By Kirk Petersen
People of every ideological persuasion are well aware that the political environment will shift dramatically on January 20, as one American president gives way to a very different successor. After years of divisiveness, months of a global pandemic, and appalling revelations about a violent insurgency, the stakes are high — and the Church is not immune from the turmoil.
In that context, five department heads from the Episcopal Church gathered virtually on January 11 for a webinar sponsored by the Consortium of Endowed Episcopal Parishes, titled “Mr. Biden Goes to Washington: What a New Administration Means for the Church.” The short answer is that it means quite a lot.
Immigration and Refugees
Perhaps the most dramatic changes will involve immigration and refugee resettlement. Episcopal Migration Ministries “for the past 40 years has been one of the nine official refugee resettlement agencies for the United States — and for the past 80 years, the church engagement unit of EMM has supported refugees, asylum seekers and others who have left horrific situations in search of a new home, and a new hope,” said the Rev. C.K. “Chuck” Robertson, canon to the presiding bishop for ministry beyond the Episcopal Church.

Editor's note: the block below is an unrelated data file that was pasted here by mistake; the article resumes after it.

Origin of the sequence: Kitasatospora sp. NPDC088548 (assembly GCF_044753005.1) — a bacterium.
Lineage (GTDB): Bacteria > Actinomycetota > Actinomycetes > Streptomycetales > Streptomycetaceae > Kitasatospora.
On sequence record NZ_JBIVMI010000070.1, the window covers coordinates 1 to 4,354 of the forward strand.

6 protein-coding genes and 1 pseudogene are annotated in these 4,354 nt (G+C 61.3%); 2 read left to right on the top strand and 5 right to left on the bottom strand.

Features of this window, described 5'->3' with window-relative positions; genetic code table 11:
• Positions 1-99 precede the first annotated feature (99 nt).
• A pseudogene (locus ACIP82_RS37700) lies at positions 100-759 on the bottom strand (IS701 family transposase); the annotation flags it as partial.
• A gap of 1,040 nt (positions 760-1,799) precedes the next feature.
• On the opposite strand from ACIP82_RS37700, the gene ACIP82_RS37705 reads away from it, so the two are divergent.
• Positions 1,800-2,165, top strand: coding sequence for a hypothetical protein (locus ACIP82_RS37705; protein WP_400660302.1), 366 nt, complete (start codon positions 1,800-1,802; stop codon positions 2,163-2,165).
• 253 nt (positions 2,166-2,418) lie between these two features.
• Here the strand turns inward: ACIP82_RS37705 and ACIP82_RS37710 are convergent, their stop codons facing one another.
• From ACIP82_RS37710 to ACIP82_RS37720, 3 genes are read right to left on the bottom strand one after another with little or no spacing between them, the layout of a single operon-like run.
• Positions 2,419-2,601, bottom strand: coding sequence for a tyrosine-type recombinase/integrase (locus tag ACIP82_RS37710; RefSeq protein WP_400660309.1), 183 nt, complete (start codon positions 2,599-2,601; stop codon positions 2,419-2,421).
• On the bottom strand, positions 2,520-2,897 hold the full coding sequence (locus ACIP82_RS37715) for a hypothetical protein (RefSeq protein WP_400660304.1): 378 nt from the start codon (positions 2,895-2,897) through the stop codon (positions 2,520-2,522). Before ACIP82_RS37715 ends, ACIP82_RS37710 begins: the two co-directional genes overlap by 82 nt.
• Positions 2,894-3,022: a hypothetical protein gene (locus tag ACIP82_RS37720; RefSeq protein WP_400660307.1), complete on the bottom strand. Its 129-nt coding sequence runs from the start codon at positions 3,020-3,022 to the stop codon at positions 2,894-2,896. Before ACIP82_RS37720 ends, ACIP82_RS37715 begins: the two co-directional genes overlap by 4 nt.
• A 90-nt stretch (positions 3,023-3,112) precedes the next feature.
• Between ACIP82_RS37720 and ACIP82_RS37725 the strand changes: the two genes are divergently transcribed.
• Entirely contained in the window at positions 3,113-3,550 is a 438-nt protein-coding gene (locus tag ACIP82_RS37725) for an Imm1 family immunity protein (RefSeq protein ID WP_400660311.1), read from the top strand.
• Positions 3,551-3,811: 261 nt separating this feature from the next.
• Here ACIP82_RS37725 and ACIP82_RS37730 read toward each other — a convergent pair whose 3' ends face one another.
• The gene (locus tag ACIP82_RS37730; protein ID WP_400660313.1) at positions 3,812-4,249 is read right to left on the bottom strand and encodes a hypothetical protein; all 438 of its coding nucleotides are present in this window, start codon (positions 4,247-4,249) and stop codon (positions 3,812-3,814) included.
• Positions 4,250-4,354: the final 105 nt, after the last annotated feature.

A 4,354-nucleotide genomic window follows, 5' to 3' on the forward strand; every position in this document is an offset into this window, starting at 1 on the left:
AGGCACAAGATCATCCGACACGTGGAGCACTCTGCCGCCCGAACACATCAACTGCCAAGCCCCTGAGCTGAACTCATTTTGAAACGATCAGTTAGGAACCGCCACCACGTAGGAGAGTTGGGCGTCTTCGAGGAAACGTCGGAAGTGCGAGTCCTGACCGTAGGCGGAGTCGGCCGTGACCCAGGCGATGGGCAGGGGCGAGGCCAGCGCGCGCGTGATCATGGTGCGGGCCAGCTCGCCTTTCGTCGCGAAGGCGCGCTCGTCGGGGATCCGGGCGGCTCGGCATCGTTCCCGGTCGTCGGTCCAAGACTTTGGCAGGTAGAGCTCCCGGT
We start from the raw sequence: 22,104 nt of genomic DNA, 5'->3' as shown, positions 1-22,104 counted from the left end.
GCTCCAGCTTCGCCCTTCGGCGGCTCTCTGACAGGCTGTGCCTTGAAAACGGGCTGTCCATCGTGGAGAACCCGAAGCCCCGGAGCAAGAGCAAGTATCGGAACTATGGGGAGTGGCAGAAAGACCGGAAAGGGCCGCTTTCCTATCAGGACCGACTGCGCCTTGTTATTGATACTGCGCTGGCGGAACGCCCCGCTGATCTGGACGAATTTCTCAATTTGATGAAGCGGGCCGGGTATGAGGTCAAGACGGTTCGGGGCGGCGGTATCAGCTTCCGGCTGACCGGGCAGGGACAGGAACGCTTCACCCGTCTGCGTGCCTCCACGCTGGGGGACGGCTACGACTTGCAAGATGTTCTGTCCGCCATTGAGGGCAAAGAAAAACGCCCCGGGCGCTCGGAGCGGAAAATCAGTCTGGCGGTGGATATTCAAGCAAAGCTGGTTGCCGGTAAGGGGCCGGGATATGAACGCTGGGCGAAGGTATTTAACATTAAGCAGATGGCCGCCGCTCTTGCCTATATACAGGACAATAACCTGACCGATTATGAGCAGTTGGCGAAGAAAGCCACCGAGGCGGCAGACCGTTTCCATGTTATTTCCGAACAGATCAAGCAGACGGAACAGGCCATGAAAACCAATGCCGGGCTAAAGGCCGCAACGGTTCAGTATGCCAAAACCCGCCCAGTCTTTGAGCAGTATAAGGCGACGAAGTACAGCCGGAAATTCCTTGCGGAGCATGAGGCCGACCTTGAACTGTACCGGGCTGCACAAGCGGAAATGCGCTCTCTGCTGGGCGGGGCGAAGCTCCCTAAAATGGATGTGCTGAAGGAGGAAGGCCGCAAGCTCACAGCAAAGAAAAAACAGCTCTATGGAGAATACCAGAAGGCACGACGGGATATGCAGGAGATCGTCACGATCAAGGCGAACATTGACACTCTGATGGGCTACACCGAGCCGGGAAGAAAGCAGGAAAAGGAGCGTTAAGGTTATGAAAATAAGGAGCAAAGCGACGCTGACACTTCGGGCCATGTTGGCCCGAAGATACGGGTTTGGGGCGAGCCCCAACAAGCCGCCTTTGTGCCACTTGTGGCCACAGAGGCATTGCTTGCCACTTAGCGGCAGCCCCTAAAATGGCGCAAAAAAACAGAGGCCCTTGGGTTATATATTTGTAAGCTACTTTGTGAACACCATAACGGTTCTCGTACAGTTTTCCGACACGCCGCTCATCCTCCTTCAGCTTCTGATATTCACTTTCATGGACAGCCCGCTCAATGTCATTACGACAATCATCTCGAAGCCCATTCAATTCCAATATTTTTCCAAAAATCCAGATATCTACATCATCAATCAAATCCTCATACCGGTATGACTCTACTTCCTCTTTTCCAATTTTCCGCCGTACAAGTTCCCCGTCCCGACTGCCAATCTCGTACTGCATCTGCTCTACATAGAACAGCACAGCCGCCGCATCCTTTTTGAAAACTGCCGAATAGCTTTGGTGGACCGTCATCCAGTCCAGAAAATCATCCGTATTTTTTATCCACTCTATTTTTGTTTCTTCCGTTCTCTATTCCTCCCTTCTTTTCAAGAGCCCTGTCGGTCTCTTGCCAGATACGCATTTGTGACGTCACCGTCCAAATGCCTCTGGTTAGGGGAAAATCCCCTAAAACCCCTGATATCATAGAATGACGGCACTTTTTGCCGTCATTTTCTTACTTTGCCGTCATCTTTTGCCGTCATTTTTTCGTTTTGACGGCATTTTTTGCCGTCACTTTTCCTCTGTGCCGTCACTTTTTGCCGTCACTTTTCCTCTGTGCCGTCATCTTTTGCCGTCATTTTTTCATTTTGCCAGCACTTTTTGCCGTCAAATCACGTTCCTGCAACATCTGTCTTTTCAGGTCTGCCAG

But for the past four years, EMM has been living in limbo, as the Trump administration has steadily and severely tightened the rules on immigration. Demetrio Alvero, director of operations for EMM, said the Biden administration has promised “a big change — to lift the refugee admission ceilings from 15,000 to 125,000. But while we’re pleased with the change in direction, in reality it’s more of an aspirational announcement, that will really take about 12 to 18 months to realize.”
“The U.S. had been one of the world leaders in the resettlement program” run by the United Nations High Commissioner for Refugees, “but these past four years have seen its leadership virtually vanish,” he said.
This has led to the dismantlement of much of the infrastructure that supports refugee resettlement in the United States. EMM went from having 31 resettlement partners around the country to only 12, Alvero said.
Office of Government Relations